What's your problem?

I work for a small strategy consultancy. I've been here six years, having joined on graduation. I am now seriously considering studying for an MBA, as I feel the benefits of gaining such a qualification would really boost my career. But there are downsides.

by Jeremy Bullmore
Last Updated: 31 Aug 2010

The first is that I would have to persuade my manager to let me work part-time - I can't afford to study full-time. No-one has asked for this before. Also, doing an MBA is going to cost me a lot of money and time. Is it worth it?

A: I've never heard an MBA graduate regret having done an MBA - and it's hard to see why they should. There's no doubt that a degree in business administration gives people a huge amount of concentrated expertise, self-confidence (sometimes excessive), useful contacts and heightened employer-appeal. On balance, those with an MBA get paid a lot more than those of equivalent age without.

But acquiring one involves hard work and sacrifice; and both are a test of determination. I couldn't work out from your question just how determined you are.

If you go to your manager with the tentative suggestion that you might be allowed to work part-time but you'll absolutely understand if that's not acceptable, then the chances are they'll say no, and with a degree of finality that will make it extremely difficult to return to it later. Much better to put it to them very positively; commit yourself to highly productive part-time working; and naturally to remain with the consultancy for a given period afterwards - by which time you'll be a more valuable asset. That begins to make it a worthwhile proposition from their point of view as well as yours.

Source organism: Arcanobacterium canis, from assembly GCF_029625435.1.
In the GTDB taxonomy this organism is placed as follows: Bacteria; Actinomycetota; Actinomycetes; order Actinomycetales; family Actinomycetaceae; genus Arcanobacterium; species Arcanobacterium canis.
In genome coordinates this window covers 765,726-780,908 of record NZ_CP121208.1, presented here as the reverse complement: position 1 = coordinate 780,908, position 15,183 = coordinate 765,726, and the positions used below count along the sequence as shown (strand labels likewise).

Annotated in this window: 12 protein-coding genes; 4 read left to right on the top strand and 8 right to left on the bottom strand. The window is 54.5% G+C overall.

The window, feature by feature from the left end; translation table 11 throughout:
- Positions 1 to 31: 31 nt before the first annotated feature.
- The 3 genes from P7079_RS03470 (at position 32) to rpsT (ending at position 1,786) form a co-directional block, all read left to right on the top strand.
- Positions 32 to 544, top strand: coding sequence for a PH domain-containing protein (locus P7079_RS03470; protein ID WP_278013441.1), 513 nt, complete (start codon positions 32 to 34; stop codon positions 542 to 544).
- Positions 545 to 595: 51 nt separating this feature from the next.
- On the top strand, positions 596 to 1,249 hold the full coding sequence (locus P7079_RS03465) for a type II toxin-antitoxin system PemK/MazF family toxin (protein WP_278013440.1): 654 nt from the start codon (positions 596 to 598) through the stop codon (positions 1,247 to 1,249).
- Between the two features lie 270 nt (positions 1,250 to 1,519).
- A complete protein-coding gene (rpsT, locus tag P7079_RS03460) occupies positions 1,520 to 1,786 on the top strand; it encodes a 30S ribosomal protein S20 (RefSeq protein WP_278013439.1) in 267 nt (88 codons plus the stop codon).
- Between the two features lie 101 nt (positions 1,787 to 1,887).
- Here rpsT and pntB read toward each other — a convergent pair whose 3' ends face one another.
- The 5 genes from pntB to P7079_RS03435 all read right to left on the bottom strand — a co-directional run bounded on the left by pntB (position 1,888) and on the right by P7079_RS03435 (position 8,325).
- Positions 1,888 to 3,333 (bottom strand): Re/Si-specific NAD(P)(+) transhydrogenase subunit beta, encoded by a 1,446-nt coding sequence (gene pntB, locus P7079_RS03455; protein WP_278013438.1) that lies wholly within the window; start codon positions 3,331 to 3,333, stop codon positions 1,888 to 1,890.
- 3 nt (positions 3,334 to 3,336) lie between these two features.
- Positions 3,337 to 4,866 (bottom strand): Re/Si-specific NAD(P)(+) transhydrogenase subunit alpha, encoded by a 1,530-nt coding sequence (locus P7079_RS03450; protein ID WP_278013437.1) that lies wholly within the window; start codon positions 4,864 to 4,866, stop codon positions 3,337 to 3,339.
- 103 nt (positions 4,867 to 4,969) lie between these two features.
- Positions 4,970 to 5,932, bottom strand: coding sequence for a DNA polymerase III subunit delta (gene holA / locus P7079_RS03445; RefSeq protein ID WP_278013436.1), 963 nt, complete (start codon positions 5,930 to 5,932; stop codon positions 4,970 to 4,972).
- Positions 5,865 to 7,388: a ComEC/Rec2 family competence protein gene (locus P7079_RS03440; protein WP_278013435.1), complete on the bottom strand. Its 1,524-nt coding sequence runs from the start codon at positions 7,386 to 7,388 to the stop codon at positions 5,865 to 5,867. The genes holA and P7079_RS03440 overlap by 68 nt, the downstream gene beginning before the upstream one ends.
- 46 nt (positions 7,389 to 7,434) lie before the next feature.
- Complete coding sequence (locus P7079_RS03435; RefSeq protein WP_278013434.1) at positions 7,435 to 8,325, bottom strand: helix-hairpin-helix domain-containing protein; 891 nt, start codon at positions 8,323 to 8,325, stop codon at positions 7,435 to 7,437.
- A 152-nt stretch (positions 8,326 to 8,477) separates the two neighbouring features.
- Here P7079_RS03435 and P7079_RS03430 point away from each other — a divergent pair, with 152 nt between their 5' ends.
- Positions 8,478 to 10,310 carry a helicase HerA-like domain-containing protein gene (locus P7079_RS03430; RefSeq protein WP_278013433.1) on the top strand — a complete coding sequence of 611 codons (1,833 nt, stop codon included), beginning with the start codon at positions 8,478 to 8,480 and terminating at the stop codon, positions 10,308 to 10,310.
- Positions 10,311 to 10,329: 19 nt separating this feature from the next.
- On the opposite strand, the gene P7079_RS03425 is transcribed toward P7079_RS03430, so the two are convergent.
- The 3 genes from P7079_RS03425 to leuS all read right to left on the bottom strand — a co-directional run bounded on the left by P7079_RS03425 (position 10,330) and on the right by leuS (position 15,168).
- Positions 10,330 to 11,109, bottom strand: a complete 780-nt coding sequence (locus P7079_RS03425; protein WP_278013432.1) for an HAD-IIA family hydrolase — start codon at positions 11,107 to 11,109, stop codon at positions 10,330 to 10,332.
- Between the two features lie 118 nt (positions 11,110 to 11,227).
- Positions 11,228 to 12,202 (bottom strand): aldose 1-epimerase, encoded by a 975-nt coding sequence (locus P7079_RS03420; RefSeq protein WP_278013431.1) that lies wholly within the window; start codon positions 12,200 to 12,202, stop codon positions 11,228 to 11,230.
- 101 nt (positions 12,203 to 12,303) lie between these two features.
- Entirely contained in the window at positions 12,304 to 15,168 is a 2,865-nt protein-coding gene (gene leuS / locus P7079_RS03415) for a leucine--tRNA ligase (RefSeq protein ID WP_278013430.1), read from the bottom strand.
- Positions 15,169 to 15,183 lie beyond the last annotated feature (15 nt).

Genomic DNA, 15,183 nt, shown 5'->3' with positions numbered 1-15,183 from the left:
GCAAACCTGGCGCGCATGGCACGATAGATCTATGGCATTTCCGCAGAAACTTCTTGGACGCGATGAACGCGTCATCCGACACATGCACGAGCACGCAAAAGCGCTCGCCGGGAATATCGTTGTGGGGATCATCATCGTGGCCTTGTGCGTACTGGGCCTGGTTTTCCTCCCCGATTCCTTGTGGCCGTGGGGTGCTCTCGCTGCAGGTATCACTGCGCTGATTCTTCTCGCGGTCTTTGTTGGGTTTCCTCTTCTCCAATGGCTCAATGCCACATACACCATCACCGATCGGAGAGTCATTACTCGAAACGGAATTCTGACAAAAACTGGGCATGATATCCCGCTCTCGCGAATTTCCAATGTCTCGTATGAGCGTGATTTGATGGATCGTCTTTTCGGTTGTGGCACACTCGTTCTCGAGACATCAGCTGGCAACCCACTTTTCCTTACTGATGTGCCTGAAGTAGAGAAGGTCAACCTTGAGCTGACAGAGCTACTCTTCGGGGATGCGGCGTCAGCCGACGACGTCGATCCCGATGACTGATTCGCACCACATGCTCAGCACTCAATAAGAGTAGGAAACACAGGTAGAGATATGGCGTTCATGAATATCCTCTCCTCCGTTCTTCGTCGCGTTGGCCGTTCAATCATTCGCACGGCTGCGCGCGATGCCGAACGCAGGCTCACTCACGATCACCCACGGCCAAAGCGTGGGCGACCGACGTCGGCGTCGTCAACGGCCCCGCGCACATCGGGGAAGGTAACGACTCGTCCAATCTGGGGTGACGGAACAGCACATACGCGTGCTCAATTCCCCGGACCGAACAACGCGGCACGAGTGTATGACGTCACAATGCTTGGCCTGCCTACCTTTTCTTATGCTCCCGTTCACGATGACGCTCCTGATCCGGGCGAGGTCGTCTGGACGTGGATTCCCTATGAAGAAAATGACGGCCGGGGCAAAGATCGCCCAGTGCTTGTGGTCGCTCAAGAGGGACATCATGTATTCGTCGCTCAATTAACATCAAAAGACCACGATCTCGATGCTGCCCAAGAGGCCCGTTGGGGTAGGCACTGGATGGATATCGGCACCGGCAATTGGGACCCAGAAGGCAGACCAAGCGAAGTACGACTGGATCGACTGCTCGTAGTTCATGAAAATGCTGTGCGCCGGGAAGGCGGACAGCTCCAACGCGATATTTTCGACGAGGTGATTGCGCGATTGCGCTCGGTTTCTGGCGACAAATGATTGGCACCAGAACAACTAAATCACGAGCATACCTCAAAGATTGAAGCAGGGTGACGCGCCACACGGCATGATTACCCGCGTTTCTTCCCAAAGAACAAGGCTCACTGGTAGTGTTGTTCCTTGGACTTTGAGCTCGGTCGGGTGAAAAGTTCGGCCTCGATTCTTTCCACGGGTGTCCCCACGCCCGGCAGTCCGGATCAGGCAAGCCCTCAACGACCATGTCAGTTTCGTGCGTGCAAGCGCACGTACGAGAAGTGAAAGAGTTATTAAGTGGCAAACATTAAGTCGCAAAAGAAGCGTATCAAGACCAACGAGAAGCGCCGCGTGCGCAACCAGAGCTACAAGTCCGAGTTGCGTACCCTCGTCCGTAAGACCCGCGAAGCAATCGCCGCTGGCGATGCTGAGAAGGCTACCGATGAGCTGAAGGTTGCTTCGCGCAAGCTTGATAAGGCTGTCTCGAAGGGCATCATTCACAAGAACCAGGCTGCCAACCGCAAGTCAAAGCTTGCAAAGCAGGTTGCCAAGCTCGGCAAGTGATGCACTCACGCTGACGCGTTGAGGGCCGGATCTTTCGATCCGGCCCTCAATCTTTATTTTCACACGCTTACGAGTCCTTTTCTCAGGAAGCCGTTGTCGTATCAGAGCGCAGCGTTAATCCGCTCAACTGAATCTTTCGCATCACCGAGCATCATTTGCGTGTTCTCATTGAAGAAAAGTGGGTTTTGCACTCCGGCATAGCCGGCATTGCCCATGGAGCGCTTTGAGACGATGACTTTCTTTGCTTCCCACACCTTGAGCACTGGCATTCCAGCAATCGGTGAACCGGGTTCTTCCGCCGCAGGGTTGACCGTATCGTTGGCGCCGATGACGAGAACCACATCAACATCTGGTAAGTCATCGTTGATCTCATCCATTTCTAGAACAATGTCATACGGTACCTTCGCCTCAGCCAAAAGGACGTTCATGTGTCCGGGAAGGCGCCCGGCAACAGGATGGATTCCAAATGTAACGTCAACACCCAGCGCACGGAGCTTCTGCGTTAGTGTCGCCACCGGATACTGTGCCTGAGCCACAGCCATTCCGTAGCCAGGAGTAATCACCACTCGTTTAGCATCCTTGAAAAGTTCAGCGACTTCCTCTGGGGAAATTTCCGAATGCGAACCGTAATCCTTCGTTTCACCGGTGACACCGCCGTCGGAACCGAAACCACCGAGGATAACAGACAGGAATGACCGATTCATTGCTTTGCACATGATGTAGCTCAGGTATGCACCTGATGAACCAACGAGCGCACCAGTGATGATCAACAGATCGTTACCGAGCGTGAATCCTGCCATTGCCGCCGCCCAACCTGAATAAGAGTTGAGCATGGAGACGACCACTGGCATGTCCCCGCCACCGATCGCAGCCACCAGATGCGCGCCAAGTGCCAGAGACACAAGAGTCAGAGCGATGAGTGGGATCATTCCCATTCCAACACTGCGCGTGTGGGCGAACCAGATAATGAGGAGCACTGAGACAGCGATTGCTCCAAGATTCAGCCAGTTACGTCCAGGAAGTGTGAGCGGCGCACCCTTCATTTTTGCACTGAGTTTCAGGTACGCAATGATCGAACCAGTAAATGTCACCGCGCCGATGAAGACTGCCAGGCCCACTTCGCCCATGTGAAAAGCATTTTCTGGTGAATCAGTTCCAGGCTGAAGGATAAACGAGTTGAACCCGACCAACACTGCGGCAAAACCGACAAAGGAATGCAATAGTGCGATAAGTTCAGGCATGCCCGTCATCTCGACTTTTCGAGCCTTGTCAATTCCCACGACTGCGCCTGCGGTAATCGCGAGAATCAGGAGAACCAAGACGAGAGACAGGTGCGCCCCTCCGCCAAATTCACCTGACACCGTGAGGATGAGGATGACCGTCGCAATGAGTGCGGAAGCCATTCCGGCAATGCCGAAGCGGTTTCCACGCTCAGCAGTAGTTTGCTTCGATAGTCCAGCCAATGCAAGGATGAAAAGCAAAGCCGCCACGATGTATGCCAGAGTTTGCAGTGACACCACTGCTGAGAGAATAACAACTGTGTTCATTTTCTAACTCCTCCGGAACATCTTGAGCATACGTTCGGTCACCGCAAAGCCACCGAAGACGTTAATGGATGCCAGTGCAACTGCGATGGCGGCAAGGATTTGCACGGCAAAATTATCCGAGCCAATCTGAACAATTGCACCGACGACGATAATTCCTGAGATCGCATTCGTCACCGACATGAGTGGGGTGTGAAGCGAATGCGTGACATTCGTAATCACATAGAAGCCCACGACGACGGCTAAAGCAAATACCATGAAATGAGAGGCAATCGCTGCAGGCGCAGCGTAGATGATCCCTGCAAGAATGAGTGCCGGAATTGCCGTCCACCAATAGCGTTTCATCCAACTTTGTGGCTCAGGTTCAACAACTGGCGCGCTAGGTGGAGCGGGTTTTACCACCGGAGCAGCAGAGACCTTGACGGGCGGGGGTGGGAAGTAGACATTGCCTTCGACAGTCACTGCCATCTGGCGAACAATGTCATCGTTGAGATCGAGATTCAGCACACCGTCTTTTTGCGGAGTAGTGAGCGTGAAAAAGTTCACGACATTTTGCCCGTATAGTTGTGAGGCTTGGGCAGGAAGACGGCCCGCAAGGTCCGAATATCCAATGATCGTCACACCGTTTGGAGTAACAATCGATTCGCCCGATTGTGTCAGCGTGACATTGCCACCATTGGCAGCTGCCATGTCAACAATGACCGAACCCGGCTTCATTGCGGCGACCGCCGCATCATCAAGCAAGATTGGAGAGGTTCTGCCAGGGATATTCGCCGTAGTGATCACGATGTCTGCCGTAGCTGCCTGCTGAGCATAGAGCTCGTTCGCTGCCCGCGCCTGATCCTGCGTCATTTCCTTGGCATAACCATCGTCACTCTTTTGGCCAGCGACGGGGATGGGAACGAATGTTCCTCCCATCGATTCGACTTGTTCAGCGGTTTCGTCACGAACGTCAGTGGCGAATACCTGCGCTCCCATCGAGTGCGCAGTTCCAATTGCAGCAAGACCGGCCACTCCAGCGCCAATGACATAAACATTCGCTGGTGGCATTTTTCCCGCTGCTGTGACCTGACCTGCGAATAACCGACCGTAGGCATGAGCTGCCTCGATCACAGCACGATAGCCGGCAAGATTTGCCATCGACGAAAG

If they still say no, you'll have to accept that they probably don't see you as a potential high-flyer. But, painful though that may be, it's a truth worth knowing.

 Jeremy Bullmore is a former creative director and chairman of J Walter Thompson London. His book Another Bad Day at the Office is published by Penguin at £6.99. Address your problem to Jeremy Bullmore at: editorial@mtmagazine.co.uk. Regrettably, no correspondence can be entered into.

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